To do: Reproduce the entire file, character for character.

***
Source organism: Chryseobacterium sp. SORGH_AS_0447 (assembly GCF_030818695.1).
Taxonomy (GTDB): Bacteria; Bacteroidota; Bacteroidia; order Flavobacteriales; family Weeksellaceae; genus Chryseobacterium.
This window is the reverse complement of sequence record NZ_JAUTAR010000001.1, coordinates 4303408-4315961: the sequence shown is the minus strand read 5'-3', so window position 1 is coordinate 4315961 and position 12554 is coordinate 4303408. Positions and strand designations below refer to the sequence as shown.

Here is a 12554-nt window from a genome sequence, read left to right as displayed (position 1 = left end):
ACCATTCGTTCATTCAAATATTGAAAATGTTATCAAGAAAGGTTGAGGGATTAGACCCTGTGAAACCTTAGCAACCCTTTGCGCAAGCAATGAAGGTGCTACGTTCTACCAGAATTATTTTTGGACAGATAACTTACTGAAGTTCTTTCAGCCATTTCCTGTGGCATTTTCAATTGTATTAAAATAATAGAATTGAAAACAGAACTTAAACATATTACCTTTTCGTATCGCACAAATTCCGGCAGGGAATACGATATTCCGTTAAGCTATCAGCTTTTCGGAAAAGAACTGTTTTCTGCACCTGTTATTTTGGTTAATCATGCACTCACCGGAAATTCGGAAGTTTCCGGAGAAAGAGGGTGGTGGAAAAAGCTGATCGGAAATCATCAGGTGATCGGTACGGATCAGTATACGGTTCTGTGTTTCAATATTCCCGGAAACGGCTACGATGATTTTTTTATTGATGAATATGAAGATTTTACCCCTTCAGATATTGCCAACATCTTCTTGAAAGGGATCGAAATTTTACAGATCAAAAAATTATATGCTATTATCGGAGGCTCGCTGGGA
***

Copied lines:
Source organism: Chryseobacterium sp. SORGH_AS_0447 (assembly GCF_030818695.1).
Taxonomy (GTDB): Bacteria; Bacteroidota; Bacteroidia; order Flavobacteriales; family Weeksellaceae; genus Chryseobacterium.
This window is the reverse complement of sequence record NZ_JAUTAR010000001.1, coordinates 4303408-4315961: the sequence shown is the minus strand read 5'-3', so window position 1 is coordinate 4315961 and position 12554 is coordinate 4303408. Positions and strand designations below refer to the sequence as shown.

Here is a 12554-nt window from a genome sequence, read left to right as displayed (position 1 = left end):
ACCATTCGTTCATTCAAATATTGAAAATGTTATCAAGAAAGGTTGAGGGATTAGACCCTGTGAAACCTTAGCAACCCTTTGCGCAAGCAATGAAGGTGCTACGTTCTACCAGAATTATTTTTGGACAGATAACTTACTGAAGTTCTTTCAGCCATTTCCTGTGGCATTTTCAATTGTATTAAAATAATAGAATTGAAAACAGAACTTAAACATATTACCTTTTCGTATCGCACAAATTCCGGCAGGGAATACGATATTCCGTTAAGCTATCAGCTTTTCGGAAAAGAACTGTTTTCTGCACCTGTTATTTTGGTTAATCATGCACTCACCGGAAATTCGGAAGTTTCCGGAGAAAGAGGGTGGTGGAAAAAGCTGATCGGAAATCATCAGGTGATCGGTACGGATCAGTATACGGTTCTGTGTTTCAATATTCCCGGAAACGGCTACGATGATTTTTTTATTGATGAATATGAAGATTTTACCCCTTCAGATATTGCCAACATCTTCTTGAAAGGGATCGAAATTTTACAGATCAAAAAATTATATGCTATTATCGGAGGCTCGCTGGGA